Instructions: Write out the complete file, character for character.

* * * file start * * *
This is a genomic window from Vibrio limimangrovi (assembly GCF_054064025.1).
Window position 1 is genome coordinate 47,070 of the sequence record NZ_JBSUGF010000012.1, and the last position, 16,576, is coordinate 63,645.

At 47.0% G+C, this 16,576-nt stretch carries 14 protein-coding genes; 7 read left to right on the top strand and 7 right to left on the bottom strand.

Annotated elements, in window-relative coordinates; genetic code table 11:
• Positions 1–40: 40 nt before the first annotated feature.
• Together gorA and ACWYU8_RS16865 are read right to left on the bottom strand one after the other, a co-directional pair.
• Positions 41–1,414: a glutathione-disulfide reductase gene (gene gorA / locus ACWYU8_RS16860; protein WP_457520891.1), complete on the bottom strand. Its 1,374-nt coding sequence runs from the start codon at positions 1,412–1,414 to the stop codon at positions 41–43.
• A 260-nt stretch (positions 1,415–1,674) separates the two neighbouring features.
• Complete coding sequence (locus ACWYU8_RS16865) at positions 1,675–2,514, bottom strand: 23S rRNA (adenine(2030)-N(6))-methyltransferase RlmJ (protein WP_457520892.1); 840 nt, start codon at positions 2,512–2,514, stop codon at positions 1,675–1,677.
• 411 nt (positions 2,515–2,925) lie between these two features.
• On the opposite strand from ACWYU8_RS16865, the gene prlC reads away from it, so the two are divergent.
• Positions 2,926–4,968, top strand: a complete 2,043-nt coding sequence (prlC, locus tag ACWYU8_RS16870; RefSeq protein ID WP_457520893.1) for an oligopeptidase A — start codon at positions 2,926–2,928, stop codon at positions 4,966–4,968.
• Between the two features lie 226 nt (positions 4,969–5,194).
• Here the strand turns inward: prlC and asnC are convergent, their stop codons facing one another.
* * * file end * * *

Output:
This is a genomic window from Vibrio limimangrovi (assembly GCF_054064025.1).
Window position 1 is genome coordinate 47,070 of the sequence record NZ_JBSUGF010000012.1, and the last position, 16,576, is coordinate 63,645.

At 47.0% G+C, this 16,576-nt stretch carries 14 protein-coding genes; 7 read left to right on the top strand and 7 right to left on the bottom strand.

Annotated elements, in window-relative coordinates; genetic code table 11:
• Positions 1–40: 40 nt before the first annotated feature.
• Together gorA and ACWYU8_RS16865 are read right to left on the bottom strand one after the other, a co-directional pair.
• Positions 41–1,414: a glutathione-disulfide reductase gene (gene gorA / locus ACWYU8_RS16860; protein WP_457520891.1), complete on the bottom strand. Its 1,374-nt coding sequence runs from the start codon at positions 1,412–1,414 to the stop codon at positions 41–43.
• A 260-nt stretch (positions 1,415–1,674) separates the two neighbouring features.
• Complete coding sequence (locus ACWYU8_RS16865) at positions 1,675–2,514, bottom strand: 23S rRNA (adenine(2030)-N(6))-methyltransferase RlmJ (protein WP_457520892.1); 840 nt, start codon at positions 2,512–2,514, stop codon at positions 1,675–1,677.
• 411 nt (positions 2,515–2,925) lie between these two features.
• On the opposite strand from ACWYU8_RS16865, the gene prlC reads away from it, so the two are divergent.
• Positions 2,926–4,968, top strand: a complete 2,043-nt coding sequence (prlC, locus tag ACWYU8_RS16870; RefSeq protein ID WP_457520893.1) for an oligopeptidase A — start codon at positions 2,926–2,928, stop codon at positions 4,966–4,968.
• Between the two features lie 226 nt (positions 4,969–5,194).
• Here the strand turns inward: prlC and asnC are convergent, their stop codons facing one another.